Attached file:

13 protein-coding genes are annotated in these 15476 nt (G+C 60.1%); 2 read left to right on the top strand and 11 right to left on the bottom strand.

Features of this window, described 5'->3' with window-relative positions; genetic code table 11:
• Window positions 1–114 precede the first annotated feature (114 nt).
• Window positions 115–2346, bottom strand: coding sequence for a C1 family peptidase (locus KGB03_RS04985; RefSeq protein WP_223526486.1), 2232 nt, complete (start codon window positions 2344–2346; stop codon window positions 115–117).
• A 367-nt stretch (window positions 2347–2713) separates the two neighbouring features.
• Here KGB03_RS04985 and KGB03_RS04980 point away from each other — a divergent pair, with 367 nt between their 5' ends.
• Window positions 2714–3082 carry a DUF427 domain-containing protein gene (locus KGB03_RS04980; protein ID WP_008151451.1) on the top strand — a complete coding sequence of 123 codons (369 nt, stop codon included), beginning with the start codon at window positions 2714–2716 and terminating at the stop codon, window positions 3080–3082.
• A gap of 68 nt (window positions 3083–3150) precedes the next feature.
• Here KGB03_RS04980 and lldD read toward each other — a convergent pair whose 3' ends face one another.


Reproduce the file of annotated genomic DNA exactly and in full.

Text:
13 protein-coding genes are annotated in these 15476 nt (G+C 60.1%); 2 read left to right on the top strand and 11 right to left on the bottom strand.

Features of this window, described 5'->3' with window-relative positions; genetic code table 11:
• Window positions 1–114 precede the first annotated feature (114 nt).
• Window positions 115–2346, bottom strand: coding sequence for a C1 family peptidase (locus KGB03_RS04985; RefSeq protein WP_223526486.1), 2232 nt, complete (start codon window positions 2344–2346; stop codon window positions 115–117).
• A 367-nt stretch (window positions 2347–2713) separates the two neighbouring features.
• Here KGB03_RS04985 and KGB03_RS04980 point away from each other — a divergent pair, with 367 nt between their 5' ends.
• Window positions 2714–3082 carry a DUF427 domain-containing protein gene (locus KGB03_RS04980; protein ID WP_008151451.1) on the top strand — a complete coding sequence of 123 codons (369 nt, stop codon included), beginning with the start codon at window positions 2714–2716 and terminating at the stop codon, window positions 3080–3082.
• A gap of 68 nt (window positions 3083–3150) precedes the next feature.
• Here KGB03_RS04980 and lldD read toward each other — a convergent pair whose 3' ends face one another.